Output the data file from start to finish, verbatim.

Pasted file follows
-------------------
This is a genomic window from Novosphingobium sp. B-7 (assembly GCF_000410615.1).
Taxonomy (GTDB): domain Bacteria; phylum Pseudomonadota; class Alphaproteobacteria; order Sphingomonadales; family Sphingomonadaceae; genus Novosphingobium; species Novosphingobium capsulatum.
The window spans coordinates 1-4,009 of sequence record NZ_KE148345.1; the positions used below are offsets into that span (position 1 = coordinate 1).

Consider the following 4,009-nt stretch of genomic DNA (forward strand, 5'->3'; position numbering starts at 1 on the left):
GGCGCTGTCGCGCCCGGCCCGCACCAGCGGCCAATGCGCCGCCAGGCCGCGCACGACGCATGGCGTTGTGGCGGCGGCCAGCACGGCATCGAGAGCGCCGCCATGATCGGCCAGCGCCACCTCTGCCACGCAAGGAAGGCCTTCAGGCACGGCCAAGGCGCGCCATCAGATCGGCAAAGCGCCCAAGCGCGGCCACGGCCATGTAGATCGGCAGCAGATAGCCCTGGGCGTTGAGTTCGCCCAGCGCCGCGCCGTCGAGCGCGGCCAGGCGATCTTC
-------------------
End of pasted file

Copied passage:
This is a genomic window from Novosphingobium sp. B-7 (assembly GCF_000410615.1).
Taxonomy (GTDB): domain Bacteria; phylum Pseudomonadota; class Alphaproteobacteria; order Sphingomonadales; family Sphingomonadaceae; genus Novosphingobium; species Novosphingobium capsulatum.
The window spans coordinates 1-4,009 of sequence record NZ_KE148345.1; the positions used below are offsets into that span (position 1 = coordinate 1).

Consider the following 4,009-nt stretch of genomic DNA (forward strand, 5'->3'; position numbering starts at 1 on the left):
GGCGCTGTCGCGCCCGGCCCGCACCAGCGGCCAATGCGCCGCCAGGCCGCGCACGACGCATGGCGTTGTGGCGGCGGCCAGCACGGCATCGAGAGCGCCGCCATGATCGGCCAGCGCCACCTCTGCCACGCAAGGAAGGCCTTCAGGCACGGCCAAGGCGCGCCATCAGATCGGCAAAGCGCCCAAGCGCGGCCACGGCCATGTAGATCGGCAGCAGATAGCCCTGGGCGTTGAGTTCGCCCAGCGCCGCGCCGTCGAGCGCGGCCAGGCGATCTTC